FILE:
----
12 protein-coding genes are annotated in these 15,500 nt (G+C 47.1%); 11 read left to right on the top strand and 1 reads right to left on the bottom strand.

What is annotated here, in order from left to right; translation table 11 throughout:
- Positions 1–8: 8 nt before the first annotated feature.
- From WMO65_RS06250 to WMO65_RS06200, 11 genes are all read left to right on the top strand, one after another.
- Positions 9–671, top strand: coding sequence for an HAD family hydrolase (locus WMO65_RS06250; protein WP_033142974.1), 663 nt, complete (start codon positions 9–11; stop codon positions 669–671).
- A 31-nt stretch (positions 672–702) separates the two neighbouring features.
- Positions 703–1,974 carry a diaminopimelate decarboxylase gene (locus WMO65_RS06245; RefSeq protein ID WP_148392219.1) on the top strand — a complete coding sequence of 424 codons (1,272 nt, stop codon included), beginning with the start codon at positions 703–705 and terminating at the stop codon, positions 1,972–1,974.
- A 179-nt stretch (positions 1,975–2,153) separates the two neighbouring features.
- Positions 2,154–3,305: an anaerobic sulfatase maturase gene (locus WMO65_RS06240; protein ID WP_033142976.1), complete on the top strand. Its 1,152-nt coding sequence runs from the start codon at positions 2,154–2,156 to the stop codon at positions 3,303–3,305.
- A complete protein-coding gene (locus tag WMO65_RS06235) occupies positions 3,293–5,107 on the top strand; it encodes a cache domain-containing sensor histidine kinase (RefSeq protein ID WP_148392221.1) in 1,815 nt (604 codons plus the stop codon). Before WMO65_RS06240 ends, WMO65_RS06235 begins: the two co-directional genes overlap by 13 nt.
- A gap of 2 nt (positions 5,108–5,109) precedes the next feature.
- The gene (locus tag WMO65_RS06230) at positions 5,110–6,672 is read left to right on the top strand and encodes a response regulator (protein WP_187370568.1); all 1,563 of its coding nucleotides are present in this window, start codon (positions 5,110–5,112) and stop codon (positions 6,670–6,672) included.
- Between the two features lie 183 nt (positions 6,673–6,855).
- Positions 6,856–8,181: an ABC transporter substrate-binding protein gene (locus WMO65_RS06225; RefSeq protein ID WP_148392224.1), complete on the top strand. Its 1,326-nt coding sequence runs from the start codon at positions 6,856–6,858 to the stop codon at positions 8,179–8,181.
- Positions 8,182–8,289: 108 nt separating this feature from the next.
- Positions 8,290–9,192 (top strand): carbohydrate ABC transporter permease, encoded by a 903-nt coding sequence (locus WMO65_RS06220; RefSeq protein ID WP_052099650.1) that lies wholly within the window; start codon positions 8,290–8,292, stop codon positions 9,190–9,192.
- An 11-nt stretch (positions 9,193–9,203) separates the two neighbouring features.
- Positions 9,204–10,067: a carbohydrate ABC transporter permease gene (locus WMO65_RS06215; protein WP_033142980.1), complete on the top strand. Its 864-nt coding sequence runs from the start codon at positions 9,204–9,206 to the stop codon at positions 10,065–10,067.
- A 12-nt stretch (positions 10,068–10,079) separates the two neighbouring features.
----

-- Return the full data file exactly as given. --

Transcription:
12 protein-coding genes are annotated in these 15,500 nt (G+C 47.1%); 11 read left to right on the top strand and 1 reads right to left on the bottom strand.

What is annotated here, in order from left to right; translation table 11 throughout:
- Positions 1–8: 8 nt before the first annotated feature.
- From WMO65_RS06250 to WMO65_RS06200, 11 genes are all read left to right on the top strand, one after another.
- Positions 9–671, top strand: coding sequence for an HAD family hydrolase (locus WMO65_RS06250; protein WP_033142974.1), 663 nt, complete (start codon positions 9–11; stop codon positions 669–671).
- A 31-nt stretch (positions 672–702) separates the two neighbouring features.
- Positions 703–1,974 carry a diaminopimelate decarboxylase gene (locus WMO65_RS06245; RefSeq protein ID WP_148392219.1) on the top strand — a complete coding sequence of 424 codons (1,272 nt, stop codon included), beginning with the start codon at positions 703–705 and terminating at the stop codon, positions 1,972–1,974.
- A 179-nt stretch (positions 1,975–2,153) separates the two neighbouring features.
- Positions 2,154–3,305: an anaerobic sulfatase maturase gene (locus WMO65_RS06240; protein ID WP_033142976.1), complete on the top strand. Its 1,152-nt coding sequence runs from the start codon at positions 2,154–2,156 to the stop codon at positions 3,303–3,305.
- A complete protein-coding gene (locus tag WMO65_RS06235) occupies positions 3,293–5,107 on the top strand; it encodes a cache domain-containing sensor histidine kinase (RefSeq protein ID WP_148392221.1) in 1,815 nt (604 codons plus the stop codon). Before WMO65_RS06240 ends, WMO65_RS06235 begins: the two co-directional genes overlap by 13 nt.
- A gap of 2 nt (positions 5,108–5,109) precedes the next feature.
- The gene (locus tag WMO65_RS06230) at positions 5,110–6,672 is read left to right on the top strand and encodes a response regulator (protein WP_187370568.1); all 1,563 of its coding nucleotides are present in this window, start codon (positions 5,110–5,112) and stop codon (positions 6,670–6,672) included.
- Between the two features lie 183 nt (positions 6,673–6,855).
- Positions 6,856–8,181: an ABC transporter substrate-binding protein gene (locus WMO65_RS06225; RefSeq protein ID WP_148392224.1), complete on the top strand. Its 1,326-nt coding sequence runs from the start codon at positions 6,856–6,858 to the stop codon at positions 8,179–8,181.
- Positions 8,182–8,289: 108 nt separating this feature from the next.
- Positions 8,290–9,192 (top strand): carbohydrate ABC transporter permease, encoded by a 903-nt coding sequence (locus WMO65_RS06220; RefSeq protein ID WP_052099650.1) that lies wholly within the window; start codon positions 8,290–8,292, stop codon positions 9,190–9,192.
- An 11-nt stretch (positions 9,193–9,203) separates the two neighbouring features.
- Positions 9,204–10,067: a carbohydrate ABC transporter permease gene (locus WMO65_RS06215; protein WP_033142980.1), complete on the top strand. Its 864-nt coding sequence runs from the start codon at positions 9,204–9,206 to the stop codon at positions 10,065–10,067.
- A 12-nt stretch (positions 10,068–10,079) separates the two neighbouring features.